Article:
Thursday, August 20, 2009
So are the world's religious traditions — which define and shape the fundamental mythologies humans live by — a help or a hindrance in the fight to save the Earth? Two prominent scholars, who have studied the subject in depth, have different views. John Grim, co-coordinator of Yale University's Forum on Religion and Ecology, is optimistic. Bron Taylor, editor of the Encyclopedia of Religion and Nature and a professor of environmental studies at the University of Florida, is considerably less so.There are two major points I want to make out of this. In the first pace, you can be assured that a "movement" is becoming a religion when it decides to attack religion.
"Individuals who have been working with environmental issues for decades — both scientists and those working at it from a policy angle — are asking why we haven't seen a transformation in the larger populace," Grim said. "Although people identify themselves as environmentally concerned, this often doesn't show up (in changed behavior such as) reduced consumption or energy use. Some deeper motivation is needed to make the turn. Religions can play a role in terms of this transformation of consciousness."
“There is reason to believe that religion is a significant and negative variable contributing to the degradation of ecosystems globally," said Taylor. "I'm as yet unconvinced that these traditions can be changed enough, and rapidly enough, to ameliorate the current rapid decline in the genetic and species variety of the planet."
The underlying issue was probably best defined by poet and essayist Robert Bly, who has been writing about man's ravenous relationship with the environment for decades. "We're still living a mythology of abundance," he said in a recent interview. "Now it turns out we have found out the limits of the world's resources, so we need a different mythology — a mythology of preservation."
That will require the major faith traditions to shift their focus, at least in part, from the hereafter to the here-and-now. The notion that man is uniquely made in God's image and thus set apart from nature will have to be abandoned. For all its disputes with Darwinism, religion will have to evolve.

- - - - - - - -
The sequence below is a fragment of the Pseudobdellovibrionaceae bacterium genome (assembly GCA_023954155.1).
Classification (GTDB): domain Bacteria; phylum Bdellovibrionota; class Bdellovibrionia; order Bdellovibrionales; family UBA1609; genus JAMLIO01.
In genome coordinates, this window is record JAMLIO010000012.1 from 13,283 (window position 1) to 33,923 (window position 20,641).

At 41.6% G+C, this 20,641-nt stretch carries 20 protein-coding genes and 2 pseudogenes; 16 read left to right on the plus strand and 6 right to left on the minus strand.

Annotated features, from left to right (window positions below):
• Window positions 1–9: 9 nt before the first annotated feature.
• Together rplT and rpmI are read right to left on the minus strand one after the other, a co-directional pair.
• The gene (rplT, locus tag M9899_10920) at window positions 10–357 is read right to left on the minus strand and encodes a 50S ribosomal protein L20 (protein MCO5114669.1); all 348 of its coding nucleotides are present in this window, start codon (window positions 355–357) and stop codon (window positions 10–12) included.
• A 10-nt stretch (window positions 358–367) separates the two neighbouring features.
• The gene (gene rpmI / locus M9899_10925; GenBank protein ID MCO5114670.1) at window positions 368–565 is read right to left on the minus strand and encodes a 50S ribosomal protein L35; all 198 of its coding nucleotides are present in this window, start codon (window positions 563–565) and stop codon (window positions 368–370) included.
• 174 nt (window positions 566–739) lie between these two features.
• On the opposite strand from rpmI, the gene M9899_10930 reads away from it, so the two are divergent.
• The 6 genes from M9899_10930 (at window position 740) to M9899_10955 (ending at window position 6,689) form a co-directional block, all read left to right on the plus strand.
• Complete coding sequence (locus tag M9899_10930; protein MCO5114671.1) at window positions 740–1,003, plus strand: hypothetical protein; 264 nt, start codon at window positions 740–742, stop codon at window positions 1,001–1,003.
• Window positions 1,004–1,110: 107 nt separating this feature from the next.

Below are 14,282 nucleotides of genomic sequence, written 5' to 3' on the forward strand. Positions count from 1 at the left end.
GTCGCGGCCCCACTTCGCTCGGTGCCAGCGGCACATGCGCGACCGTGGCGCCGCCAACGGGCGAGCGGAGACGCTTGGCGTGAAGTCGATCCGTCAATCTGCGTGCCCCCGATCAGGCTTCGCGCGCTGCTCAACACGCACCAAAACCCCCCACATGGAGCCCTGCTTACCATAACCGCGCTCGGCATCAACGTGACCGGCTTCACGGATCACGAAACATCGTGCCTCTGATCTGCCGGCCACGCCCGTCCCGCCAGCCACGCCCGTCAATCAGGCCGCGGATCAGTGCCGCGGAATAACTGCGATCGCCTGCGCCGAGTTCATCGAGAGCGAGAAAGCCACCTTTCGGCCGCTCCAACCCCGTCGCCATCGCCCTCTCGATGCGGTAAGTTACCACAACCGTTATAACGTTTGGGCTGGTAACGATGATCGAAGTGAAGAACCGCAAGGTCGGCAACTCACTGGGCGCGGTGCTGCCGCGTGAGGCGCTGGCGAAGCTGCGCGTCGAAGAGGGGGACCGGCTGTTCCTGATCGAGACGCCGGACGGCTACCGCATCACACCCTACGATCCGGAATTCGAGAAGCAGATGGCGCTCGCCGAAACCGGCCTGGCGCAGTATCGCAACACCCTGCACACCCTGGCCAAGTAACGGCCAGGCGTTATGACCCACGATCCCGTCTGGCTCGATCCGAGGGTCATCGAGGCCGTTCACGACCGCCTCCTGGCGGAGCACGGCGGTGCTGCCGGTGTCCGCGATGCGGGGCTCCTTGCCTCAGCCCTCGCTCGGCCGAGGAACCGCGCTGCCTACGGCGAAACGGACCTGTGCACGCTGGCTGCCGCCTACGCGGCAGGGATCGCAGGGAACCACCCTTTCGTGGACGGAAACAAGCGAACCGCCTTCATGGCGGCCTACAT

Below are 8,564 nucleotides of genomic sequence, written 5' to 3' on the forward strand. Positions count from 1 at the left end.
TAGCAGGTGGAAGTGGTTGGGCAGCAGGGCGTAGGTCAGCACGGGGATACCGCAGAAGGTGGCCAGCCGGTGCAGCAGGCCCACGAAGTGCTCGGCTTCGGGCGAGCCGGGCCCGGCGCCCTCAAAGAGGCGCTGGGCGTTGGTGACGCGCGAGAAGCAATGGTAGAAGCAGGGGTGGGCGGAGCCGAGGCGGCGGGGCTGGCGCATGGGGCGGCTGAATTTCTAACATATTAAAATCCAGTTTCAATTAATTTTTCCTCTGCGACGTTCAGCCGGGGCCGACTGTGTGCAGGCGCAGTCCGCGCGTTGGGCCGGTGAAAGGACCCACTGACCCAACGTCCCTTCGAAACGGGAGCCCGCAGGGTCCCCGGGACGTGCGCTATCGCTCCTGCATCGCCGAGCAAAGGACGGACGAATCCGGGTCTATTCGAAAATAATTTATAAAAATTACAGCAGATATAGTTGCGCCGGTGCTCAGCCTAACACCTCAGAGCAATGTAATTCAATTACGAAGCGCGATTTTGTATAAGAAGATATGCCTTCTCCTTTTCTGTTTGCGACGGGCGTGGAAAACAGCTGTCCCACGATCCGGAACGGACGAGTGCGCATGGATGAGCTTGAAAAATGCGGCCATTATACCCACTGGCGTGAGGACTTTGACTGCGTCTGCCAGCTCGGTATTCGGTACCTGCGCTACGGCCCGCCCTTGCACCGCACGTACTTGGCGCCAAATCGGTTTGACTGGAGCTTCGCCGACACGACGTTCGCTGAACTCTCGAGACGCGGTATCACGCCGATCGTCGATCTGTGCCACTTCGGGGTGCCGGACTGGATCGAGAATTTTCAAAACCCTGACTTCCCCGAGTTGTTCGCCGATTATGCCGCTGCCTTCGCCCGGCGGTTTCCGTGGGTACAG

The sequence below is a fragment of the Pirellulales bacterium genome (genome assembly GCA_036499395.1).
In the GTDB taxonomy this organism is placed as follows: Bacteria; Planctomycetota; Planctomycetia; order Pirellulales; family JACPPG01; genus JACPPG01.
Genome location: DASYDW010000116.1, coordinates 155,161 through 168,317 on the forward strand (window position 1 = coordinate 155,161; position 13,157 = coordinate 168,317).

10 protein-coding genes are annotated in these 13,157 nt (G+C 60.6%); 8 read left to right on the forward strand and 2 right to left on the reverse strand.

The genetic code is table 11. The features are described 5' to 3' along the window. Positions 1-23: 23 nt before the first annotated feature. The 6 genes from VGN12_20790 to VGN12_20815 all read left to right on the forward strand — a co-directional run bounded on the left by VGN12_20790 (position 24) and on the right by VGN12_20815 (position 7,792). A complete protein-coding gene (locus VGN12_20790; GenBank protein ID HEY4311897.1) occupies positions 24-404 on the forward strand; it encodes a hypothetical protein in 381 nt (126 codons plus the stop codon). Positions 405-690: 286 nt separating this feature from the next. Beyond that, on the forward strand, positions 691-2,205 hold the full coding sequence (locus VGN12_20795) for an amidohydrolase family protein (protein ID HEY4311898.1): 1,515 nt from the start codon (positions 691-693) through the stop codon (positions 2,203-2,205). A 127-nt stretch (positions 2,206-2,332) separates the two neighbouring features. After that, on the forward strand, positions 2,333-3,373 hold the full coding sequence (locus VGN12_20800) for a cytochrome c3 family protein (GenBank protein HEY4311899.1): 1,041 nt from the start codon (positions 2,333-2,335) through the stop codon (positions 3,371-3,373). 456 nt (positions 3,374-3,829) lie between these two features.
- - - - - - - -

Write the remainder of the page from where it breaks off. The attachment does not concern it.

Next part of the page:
One tends to attack their competitors. So, either religion is less than religion, or these particular environmentalists are starting to think of themselves in religious terms. Now, in this case, it seems obvious, simply by the language they are using that it is the later. And what is truly dastardly is what a very low view they have of religion. It is a means to an end with no real value of its own.
Which brings me to the second point. Consider this phrase: "...a mythology of abundance...." It is not a mythology, it is a faith and it is not a faith in the things of this world, but a faith in things eternal. And the approach taken by this article sounds a deep warning for those that seek environmental action from religion motivation. Because of the philosophy sounded here strikes me a bit like a single man walking around trying to "witness" to prostitutes. It is ministry with a terrible and strong temptation attached.
There is little question I seek to be a good steward of the environment, it is how I make my living. But as Christians we need to find a very unique paradigm for how we go about it. The common understanding of environmental action is simply too deeply inculcated with this kind of quasi-religious, no hope sort of thought to every be adequate for a God-motivated approach to creation stewardship.
I'm not at all sure we have even figured out, or can for that matter, what is good and bad - At least on the large scale. (I think we can agree that litter is bad and putting poison into the water is too!) I think Christians needs to tread lightly and slowly here else we find ourselves in territory we never intended to tread.